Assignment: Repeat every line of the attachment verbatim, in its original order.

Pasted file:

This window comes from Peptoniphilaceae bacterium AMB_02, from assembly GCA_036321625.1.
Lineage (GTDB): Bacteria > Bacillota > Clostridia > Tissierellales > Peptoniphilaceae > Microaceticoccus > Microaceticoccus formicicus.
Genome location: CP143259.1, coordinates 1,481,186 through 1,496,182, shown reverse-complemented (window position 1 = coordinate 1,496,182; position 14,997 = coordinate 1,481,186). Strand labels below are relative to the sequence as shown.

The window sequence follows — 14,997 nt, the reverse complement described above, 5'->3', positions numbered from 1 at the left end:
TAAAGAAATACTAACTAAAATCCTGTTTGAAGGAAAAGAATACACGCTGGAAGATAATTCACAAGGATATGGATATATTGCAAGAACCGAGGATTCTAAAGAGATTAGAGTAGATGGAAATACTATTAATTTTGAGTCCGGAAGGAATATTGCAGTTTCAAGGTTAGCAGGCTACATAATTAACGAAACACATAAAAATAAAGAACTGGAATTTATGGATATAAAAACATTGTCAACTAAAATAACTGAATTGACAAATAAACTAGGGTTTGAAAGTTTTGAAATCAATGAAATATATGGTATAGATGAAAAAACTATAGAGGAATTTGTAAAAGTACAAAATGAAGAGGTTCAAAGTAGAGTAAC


This window comes from Peptoniphilaceae bacterium AMB_02, from assembly GCA_036321625.1.
Lineage (GTDB): Bacteria > Bacillota > Clostridia > Tissierellales > Peptoniphilaceae > Microaceticoccus > Microaceticoccus formicicus.
Genome location: CP143259.1, coordinates 1,481,186 through 1,496,182, shown reverse-complemented (window position 1 = coordinate 1,496,182; position 14,997 = coordinate 1,481,186). Strand labels below are relative to the sequence as shown.

The window sequence follows — 14,997 nt, the reverse complement described above, 5'->3', positions numbered from 1 at the left end:
TAAAGAAATACTAACTAAAATCCTGTTTGAAGGAAAAGAATACACGCTGGAAGATAATTCACAAGGATATGGATATATTGCAAGAACCGAGGATTCTAAAGAGATTAGAGTAGATGGAAATACTATTAATTTTGAGTCCGGAAGGAATATTGCAGTTTCAAGGTTAGCAGGCTACATAATTAACGAAACACATAAAAATAAAGAACTGGAATTTATGGATATAAAAACATTGTCAACTAAAATAACTGAATTGACAAATAAACTAGGGTTTGAAAGTTTTGAAATCAATGAAATATATGGTATAGATGAAAAAACTATAGAGGAATTTGTAAAAGTACAAAATGAAGAGGTTCAAAGTAGAGTAAC